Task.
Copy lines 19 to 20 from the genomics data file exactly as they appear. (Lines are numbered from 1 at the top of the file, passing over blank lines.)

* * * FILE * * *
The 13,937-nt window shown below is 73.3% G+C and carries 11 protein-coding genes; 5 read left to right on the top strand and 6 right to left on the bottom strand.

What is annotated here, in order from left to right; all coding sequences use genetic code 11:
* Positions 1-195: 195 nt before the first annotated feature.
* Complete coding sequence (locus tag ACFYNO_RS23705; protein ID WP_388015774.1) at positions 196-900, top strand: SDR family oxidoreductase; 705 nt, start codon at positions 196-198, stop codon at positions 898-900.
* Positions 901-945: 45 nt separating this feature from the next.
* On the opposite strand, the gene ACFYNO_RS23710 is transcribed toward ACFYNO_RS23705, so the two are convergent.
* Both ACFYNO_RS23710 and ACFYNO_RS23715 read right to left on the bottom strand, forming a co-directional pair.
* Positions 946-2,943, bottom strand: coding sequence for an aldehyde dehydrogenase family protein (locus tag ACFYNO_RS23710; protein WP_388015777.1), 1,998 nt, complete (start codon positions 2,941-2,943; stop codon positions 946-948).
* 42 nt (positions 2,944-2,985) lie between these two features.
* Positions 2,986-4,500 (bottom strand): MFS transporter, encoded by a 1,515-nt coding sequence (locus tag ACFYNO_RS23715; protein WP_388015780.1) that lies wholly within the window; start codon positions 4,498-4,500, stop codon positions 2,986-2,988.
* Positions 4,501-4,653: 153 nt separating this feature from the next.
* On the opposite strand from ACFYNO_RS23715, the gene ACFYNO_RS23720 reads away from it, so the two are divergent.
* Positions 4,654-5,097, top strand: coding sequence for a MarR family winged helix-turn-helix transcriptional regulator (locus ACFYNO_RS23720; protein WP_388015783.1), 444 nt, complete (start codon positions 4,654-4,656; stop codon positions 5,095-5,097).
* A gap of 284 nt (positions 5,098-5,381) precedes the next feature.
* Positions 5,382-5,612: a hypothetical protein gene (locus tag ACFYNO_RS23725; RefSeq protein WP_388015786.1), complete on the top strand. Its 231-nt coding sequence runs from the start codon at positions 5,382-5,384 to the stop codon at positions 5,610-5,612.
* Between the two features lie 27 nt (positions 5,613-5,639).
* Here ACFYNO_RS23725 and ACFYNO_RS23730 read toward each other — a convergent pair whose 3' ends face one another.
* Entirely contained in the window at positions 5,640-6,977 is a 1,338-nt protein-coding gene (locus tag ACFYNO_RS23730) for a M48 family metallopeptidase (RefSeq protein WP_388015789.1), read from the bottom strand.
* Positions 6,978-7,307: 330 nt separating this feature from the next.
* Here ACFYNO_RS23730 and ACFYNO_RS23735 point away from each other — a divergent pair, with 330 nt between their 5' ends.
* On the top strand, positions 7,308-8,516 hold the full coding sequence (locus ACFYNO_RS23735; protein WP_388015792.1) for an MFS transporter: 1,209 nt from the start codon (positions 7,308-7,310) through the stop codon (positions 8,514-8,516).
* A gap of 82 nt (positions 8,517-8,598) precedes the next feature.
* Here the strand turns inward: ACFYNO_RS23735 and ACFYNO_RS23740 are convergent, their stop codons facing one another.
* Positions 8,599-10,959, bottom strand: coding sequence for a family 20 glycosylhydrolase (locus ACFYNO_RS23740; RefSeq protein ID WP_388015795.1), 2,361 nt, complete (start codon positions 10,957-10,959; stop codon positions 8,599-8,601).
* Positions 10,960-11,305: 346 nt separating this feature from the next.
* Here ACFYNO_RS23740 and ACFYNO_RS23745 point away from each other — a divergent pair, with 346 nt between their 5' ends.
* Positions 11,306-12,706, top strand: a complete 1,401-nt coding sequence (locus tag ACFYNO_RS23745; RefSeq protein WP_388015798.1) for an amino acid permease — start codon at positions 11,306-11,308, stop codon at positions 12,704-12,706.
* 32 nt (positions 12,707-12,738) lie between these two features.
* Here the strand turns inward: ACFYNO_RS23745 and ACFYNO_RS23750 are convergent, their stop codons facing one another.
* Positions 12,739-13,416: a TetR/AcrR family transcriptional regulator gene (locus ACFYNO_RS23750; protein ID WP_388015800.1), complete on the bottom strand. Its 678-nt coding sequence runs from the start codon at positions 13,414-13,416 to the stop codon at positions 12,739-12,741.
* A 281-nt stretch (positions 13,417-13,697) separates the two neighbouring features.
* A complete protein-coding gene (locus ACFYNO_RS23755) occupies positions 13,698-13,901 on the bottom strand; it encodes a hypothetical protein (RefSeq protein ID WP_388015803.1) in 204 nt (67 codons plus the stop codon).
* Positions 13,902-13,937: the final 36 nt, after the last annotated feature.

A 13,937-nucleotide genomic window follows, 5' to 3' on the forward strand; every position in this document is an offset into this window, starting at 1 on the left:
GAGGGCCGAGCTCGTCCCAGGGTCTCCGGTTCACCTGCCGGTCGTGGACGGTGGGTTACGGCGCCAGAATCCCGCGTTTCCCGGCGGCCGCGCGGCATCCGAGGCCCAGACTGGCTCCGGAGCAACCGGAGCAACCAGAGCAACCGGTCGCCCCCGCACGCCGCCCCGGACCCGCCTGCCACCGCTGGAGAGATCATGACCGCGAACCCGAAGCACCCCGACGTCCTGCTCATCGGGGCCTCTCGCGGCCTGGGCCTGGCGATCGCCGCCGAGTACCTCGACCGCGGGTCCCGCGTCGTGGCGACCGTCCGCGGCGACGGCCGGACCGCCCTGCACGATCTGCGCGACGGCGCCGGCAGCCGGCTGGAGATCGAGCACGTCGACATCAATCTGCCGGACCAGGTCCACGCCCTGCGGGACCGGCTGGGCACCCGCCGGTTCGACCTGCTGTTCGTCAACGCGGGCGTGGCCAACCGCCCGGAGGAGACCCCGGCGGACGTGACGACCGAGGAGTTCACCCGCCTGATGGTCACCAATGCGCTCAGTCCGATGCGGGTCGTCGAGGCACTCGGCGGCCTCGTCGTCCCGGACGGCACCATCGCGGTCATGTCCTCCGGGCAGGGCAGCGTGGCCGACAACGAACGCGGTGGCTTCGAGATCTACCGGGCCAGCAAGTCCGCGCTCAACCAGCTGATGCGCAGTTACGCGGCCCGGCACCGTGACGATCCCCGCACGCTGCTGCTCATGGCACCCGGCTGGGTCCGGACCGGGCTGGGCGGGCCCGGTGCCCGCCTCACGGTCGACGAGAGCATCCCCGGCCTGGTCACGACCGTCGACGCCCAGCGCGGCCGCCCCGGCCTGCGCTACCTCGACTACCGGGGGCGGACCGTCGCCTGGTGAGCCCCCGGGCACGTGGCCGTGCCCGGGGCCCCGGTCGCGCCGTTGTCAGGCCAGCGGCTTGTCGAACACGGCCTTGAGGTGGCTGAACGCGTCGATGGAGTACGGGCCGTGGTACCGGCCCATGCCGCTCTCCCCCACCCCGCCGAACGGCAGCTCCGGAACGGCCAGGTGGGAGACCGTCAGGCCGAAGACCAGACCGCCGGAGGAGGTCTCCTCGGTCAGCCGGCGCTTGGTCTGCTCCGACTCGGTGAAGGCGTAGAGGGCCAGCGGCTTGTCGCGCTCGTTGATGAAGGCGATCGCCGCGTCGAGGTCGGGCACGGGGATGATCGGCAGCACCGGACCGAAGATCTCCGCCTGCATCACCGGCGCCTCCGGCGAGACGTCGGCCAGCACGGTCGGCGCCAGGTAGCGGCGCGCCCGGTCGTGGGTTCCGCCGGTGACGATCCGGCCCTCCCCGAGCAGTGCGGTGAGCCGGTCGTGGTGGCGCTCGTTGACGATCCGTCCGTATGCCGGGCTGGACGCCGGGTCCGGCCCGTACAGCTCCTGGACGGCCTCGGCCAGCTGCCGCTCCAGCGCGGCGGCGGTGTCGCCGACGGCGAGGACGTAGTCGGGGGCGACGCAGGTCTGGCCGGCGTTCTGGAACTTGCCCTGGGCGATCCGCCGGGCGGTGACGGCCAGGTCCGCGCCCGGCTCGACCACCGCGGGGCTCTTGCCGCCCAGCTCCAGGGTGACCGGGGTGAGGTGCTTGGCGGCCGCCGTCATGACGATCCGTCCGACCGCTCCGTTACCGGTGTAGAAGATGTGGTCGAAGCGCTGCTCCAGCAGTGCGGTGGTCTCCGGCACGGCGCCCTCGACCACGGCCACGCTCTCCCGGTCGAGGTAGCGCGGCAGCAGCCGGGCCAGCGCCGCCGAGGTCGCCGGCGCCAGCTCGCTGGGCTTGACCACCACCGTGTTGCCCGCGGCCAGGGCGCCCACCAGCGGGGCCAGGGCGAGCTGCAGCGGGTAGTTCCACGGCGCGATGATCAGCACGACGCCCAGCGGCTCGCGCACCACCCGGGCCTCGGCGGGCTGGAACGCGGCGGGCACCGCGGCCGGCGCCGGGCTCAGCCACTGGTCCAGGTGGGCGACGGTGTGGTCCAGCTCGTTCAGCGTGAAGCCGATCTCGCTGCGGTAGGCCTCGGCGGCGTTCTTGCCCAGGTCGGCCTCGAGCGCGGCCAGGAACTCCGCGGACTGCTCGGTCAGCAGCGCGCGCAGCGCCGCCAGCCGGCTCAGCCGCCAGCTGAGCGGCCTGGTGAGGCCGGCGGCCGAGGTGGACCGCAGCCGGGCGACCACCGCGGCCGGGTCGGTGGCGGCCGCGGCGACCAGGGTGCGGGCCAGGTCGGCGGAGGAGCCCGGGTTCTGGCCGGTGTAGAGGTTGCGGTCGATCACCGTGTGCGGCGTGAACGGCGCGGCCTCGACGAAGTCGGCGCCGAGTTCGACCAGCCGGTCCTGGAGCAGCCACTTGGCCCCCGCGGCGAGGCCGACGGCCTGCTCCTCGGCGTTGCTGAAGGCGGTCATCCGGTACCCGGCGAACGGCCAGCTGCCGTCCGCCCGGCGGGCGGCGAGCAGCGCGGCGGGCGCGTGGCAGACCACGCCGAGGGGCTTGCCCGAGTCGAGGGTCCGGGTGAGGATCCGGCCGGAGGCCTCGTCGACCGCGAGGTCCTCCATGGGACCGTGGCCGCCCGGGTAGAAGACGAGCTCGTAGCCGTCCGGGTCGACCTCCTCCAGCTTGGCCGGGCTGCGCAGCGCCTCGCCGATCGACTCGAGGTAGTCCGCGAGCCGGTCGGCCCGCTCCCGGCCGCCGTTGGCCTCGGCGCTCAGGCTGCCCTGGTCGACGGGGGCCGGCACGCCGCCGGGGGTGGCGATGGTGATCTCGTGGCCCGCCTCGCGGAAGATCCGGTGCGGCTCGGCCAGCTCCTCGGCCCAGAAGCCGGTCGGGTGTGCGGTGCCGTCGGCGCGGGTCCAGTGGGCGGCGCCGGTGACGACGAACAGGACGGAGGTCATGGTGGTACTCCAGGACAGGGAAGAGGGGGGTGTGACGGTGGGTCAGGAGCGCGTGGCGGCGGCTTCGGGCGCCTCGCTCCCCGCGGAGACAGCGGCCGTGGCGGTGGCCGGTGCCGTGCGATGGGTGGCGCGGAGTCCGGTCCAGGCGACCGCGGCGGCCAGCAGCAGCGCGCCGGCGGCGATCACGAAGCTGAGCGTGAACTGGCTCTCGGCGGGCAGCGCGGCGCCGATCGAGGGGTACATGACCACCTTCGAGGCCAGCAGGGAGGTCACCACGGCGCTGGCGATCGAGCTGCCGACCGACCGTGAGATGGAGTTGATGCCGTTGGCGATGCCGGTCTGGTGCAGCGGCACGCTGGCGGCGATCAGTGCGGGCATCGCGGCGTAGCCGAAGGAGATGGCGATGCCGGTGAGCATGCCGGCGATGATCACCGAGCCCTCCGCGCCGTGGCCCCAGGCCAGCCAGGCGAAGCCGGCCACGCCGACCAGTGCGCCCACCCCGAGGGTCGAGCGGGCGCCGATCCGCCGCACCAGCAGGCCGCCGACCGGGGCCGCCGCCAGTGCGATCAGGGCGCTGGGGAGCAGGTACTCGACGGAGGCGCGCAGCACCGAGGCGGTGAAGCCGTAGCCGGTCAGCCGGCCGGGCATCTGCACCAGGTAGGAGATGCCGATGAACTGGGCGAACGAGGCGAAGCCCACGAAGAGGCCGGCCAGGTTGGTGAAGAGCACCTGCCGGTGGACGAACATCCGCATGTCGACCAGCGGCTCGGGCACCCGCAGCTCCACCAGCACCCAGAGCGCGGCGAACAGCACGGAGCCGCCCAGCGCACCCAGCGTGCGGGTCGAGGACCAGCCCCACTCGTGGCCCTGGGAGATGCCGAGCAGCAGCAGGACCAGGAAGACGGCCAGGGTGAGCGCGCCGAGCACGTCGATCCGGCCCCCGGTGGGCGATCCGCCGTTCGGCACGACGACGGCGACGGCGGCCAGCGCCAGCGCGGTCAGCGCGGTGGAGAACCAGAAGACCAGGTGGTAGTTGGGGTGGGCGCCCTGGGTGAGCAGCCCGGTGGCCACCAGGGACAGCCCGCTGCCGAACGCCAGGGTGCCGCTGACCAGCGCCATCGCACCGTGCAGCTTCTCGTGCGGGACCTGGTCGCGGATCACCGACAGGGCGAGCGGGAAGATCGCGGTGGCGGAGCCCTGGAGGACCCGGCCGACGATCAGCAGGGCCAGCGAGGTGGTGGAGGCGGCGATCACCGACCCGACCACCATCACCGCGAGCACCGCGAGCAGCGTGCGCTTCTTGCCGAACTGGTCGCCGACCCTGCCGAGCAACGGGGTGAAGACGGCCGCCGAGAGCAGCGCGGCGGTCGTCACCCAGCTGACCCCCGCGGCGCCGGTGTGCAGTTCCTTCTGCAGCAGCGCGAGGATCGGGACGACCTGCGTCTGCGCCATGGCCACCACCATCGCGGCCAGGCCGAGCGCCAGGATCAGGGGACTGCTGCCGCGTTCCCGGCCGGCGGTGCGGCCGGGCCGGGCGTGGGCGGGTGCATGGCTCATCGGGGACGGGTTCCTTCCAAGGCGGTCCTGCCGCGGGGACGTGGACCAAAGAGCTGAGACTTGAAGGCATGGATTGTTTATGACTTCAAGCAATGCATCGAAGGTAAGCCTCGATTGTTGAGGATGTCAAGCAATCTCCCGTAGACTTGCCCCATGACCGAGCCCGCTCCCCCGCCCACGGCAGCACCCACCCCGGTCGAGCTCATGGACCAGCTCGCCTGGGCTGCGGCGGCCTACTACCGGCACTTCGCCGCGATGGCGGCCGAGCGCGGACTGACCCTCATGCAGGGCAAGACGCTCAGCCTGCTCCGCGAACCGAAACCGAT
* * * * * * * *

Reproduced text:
* Positions 6,978-7,307: 330 nt separating this feature from the next.
* Here ACFYNO_RS23730 and ACFYNO_RS23735 point away from each other — a divergent pair, with 330 nt between their 5' ends.